Study shows costs of traffic jams: In 2013 traffic congestion robbed the US economy of $124 billion
KIRKLAND, Washington—Traffic is actually more detrimental to our wallets than our patience, a new study shows. In 2013, traffic congestion robbed the US economy of $124 billion. Without significant action to alleviate congestion, this cost is expected to increase 50 percent to $186 billion by 2030. The cumulative cost over the 17-year period is projected to be $2.8 trillion, the same amount Americans collectively paid in US taxes last year.
The new report by the Centre for Economics and Business Research (Cebr) and INRIX, Inc., a provider of real-time traffic information, transportation analytics and connected driver services, is the first of its kind to quantify the direct impact on drivers in terms of wasted time and fuel as well as indirect costs to US households resulting from businesses passing these same costs on to consumers in the form of higher prices for goods and services.
“The report reveals an ominous forecast for the US if traffic continues to impede the flow of people and commerce to the degree is does today,” said Kevin Foreman, INRIX General Manager of GeoAnalytics. “As the economy grows and more people live in urban areas, greater demand is placed on our roads. Until we evolve our approach to how we manage our transportation networks, the individual and societal costs are only going to get worse.”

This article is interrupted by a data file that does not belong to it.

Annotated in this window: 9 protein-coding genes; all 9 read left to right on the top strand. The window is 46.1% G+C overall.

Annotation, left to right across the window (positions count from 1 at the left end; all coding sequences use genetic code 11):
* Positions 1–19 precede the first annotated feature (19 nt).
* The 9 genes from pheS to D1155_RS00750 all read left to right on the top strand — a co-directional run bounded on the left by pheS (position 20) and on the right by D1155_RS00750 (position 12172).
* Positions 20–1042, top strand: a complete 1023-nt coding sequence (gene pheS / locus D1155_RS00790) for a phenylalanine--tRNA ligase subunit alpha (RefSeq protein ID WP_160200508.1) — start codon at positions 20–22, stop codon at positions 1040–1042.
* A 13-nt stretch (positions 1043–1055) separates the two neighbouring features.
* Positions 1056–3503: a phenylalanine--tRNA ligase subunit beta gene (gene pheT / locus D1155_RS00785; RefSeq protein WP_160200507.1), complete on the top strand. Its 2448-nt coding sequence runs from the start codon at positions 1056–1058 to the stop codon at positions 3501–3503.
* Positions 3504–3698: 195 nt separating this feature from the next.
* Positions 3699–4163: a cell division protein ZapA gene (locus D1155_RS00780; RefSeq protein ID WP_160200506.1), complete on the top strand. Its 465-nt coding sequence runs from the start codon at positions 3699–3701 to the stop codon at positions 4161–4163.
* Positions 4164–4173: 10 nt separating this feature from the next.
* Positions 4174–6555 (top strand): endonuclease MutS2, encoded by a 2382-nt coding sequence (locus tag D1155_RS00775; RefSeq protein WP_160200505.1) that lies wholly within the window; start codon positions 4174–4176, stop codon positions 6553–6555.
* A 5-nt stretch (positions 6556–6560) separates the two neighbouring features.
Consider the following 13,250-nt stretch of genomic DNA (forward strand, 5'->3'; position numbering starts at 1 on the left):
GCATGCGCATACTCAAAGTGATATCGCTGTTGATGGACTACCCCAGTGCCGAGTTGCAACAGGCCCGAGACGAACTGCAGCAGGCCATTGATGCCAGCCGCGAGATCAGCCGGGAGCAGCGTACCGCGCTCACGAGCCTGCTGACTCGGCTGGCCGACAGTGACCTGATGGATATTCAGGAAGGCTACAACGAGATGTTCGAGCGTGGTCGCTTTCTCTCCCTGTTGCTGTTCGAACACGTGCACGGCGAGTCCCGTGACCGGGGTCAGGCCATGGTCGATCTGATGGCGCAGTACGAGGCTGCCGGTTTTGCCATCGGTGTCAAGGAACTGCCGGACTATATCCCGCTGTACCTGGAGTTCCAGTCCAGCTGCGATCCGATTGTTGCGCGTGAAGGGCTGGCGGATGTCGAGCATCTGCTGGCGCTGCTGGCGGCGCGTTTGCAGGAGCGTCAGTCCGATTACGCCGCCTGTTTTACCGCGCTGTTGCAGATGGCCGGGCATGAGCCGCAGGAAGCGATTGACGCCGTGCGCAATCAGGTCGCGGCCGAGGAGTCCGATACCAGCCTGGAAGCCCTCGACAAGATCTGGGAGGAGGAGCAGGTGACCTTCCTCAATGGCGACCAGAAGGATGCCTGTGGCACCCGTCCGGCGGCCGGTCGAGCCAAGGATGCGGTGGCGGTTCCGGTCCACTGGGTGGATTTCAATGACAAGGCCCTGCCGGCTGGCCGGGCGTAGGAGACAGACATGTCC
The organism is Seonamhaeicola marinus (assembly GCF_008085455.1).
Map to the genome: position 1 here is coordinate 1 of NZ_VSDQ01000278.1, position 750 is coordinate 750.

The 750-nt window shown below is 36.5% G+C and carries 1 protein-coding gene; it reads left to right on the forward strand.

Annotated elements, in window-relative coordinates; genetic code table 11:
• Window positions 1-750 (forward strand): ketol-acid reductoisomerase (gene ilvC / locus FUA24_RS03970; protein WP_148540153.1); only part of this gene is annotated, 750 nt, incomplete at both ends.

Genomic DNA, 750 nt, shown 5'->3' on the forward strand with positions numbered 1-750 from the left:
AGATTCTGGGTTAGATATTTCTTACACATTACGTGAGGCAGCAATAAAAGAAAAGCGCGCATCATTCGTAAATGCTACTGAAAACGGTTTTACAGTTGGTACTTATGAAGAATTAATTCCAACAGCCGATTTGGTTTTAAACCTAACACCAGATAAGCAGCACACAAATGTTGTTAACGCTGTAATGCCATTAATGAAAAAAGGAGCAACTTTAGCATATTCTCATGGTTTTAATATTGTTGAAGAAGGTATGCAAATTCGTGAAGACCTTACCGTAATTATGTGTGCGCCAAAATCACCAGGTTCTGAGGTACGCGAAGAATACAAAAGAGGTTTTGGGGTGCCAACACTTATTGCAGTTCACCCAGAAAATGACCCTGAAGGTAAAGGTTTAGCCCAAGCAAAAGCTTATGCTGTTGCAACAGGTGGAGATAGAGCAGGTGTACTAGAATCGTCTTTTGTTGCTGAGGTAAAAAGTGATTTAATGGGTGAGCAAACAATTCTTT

Other key findings of the research include:
“The key to deterring these cost predictions is developing long-term solutions that enable more efficient usage of our roads,” Foreman said. “This means creating greater connectivity among vehicles and engineering smarter cities to support this connectivity.”
INRIX, which collects real-time data from drivers and devices across four million miles of road in 40 countries, works with leading automakers—such as Ford, Toyota and BMW—and 40 state transportation departments to harness insights that inform intelligent transportation solutions. This INRIX data enables city and state governments to make smarter investment choices in road and transit improvements, informs transportation policy, and powers smart cities applications, including:
The report also examined the cost of traffic in the UK, France and Germany, and the most congested cities in each of these nations. INRIX and Cebr will be hosting a Webinar at 11 a.m. ET on Thursday, October 16 where Cebr’s lead researcher and INRIX executives share the results of the study in greater detail as well as discuss the implications for industry and government in addressing this growing issue.